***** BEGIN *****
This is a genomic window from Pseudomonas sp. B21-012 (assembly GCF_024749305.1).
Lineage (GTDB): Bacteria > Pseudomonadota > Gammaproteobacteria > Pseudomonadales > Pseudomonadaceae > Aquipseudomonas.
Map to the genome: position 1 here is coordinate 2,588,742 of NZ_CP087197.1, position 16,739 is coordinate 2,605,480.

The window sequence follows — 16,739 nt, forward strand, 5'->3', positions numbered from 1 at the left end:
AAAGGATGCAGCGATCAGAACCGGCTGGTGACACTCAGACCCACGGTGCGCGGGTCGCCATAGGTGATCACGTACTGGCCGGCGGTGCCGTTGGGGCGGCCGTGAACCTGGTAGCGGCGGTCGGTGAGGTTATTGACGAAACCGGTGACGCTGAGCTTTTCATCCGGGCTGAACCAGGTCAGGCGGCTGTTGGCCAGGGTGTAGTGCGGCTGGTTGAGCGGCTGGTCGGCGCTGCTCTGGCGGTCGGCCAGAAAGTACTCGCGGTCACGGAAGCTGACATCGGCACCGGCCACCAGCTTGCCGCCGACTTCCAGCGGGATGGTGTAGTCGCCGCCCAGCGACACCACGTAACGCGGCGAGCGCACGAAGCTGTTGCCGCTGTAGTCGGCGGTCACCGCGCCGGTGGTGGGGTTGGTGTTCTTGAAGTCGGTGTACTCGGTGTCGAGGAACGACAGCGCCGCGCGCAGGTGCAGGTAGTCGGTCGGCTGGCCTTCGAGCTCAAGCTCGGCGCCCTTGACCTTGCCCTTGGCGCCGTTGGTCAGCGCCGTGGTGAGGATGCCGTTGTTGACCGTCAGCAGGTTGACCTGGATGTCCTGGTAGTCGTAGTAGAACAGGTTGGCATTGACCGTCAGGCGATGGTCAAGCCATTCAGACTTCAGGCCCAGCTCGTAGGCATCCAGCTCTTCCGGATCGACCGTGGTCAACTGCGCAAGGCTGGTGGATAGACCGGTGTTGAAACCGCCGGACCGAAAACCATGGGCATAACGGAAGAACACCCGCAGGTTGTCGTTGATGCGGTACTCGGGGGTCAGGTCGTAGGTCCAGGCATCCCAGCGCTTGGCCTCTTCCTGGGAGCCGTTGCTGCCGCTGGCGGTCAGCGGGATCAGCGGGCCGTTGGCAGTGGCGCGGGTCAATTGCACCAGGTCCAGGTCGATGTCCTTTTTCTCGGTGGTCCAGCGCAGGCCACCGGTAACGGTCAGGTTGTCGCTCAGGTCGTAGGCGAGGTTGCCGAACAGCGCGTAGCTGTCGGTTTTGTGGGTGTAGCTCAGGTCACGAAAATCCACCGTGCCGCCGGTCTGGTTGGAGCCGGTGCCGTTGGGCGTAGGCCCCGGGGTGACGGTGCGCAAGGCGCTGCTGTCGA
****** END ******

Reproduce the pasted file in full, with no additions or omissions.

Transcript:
This is a genomic window from Pseudomonas sp. B21-012 (assembly GCF_024749305.1).
Lineage (GTDB): Bacteria > Pseudomonadota > Gammaproteobacteria > Pseudomonadales > Pseudomonadaceae > Aquipseudomonas.
Map to the genome: position 1 here is coordinate 2,588,742 of NZ_CP087197.1, position 16,739 is coordinate 2,605,480.

The window sequence follows — 16,739 nt, forward strand, 5'->3', positions numbered from 1 at the left end:
AAAGGATGCAGCGATCAGAACCGGCTGGTGACACTCAGACCCACGGTGCGCGGGTCGCCATAGGTGATCACGTACTGGCCGGCGGTGCCGTTGGGGCGGCCGTGAACCTGGTAGCGGCGGTCGGTGAGGTTATTGACGAAACCGGTGACGCTGAGCTTTTCATCCGGGCTGAACCAGGTCAGGCGGCTGTTGGCCAGGGTGTAGTGCGGCTGGTTGAGCGGCTGGTCGGCGCTGCTCTGGCGGTCGGCCAGAAAGTACTCGCGGTCACGGAAGCTGACATCGGCACCGGCCACCAGCTTGCCGCCGACTTCCAGCGGGATGGTGTAGTCGCCGCCCAGCGACACCACGTAACGCGGCGAGCGCACGAAGCTGTTGCCGCTGTAGTCGGCGGTCACCGCGCCGGTGGTGGGGTTGGTGTTCTTGAAGTCGGTGTACTCGGTGTCGAGGAACGACAGCGCCGCGCGCAGGTGCAGGTAGTCGGTCGGCTGGCCTTCGAGCTCAAGCTCGGCGCCCTTGACCTTGCCCTTGGCGCCGTTGGTCAGCGCCGTGGTGAGGATGCCGTTGTTGACCGTCAGCAGGTTGACCTGGATGTCCTGGTAGTCGTAGTAGAACAGGTTGGCATTGACCGTCAGGCGATGGTCAAGCCATTCAGACTTCAGGCCCAGCTCGTAGGCATCCAGCTCTTCCGGATCGACCGTGGTCAACTGCGCAAGGCTGGTGGATAGACCGGTGTTGAAACCGCCGGACCGAAAACCATGGGCATAACGGAAGAACACCCGCAGGTTGTCGTTGATGCGGTACTCGGGGGTCAGGTCGTAGGTCCAGGCATCCCAGCGCTTGGCCTCTTCCTGGGAGCCGTTGCTGCCGCTGGCGGTCAGCGGGATCAGCGGGCCGTTGGCAGTGGCGCGGGTCAATTGCACCAGGTCCAGGTCGATGTCCTTTTTCTCGGTGGTCCAGCGCAGGCCACCGGTAACGGTCAGGTTGTCGCTCAGGTCGTAGGCGAGGTTGCCGAACAGCGCGTAGCTGTCGGTTTTGTGGGTGTAGCTCAGGTCACGAAAATCCACCGTGCCGCCGGTCTGGTTGGAGCCGGTGCCGTTGGGCGTAGGCCCCGGGGTGACGGTGCGCAAGGCGCTGCTGTCGA